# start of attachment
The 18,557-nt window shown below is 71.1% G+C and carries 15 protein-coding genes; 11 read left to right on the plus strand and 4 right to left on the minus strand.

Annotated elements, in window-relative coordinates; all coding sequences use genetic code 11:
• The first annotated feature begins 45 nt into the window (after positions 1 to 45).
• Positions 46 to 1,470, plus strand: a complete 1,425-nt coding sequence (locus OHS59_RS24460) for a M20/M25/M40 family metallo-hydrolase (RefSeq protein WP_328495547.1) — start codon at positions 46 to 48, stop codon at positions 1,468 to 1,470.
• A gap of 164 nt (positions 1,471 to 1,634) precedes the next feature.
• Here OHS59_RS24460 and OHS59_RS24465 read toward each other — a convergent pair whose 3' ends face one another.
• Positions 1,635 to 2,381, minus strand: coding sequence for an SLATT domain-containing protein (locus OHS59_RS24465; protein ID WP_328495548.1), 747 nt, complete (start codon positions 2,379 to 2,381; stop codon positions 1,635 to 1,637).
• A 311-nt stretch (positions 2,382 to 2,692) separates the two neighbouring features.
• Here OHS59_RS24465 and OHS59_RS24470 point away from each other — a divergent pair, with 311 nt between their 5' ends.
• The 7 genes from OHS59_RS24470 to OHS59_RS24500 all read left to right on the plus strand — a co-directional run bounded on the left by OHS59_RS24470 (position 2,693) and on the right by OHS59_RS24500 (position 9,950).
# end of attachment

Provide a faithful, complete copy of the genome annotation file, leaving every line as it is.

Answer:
The 18,557-nt window shown below is 71.1% G+C and carries 15 protein-coding genes; 11 read left to right on the plus strand and 4 right to left on the minus strand.

Annotated elements, in window-relative coordinates; all coding sequences use genetic code 11:
• The first annotated feature begins 45 nt into the window (after positions 1 to 45).
• Positions 46 to 1,470, plus strand: a complete 1,425-nt coding sequence (locus OHS59_RS24460) for a M20/M25/M40 family metallo-hydrolase (RefSeq protein WP_328495547.1) — start codon at positions 46 to 48, stop codon at positions 1,468 to 1,470.
• A gap of 164 nt (positions 1,471 to 1,634) precedes the next feature.
• Here OHS59_RS24460 and OHS59_RS24465 read toward each other — a convergent pair whose 3' ends face one another.
• Positions 1,635 to 2,381, minus strand: coding sequence for an SLATT domain-containing protein (locus OHS59_RS24465; protein ID WP_328495548.1), 747 nt, complete (start codon positions 2,379 to 2,381; stop codon positions 1,635 to 1,637).
• A 311-nt stretch (positions 2,382 to 2,692) separates the two neighbouring features.
• Here OHS59_RS24465 and OHS59_RS24470 point away from each other — a divergent pair, with 311 nt between their 5' ends.
• The 7 genes from OHS59_RS24470 to OHS59_RS24500 all read left to right on the plus strand — a co-directional run bounded on the left by OHS59_RS24470 (position 2,693) and on the right by OHS59_RS24500 (position 9,950).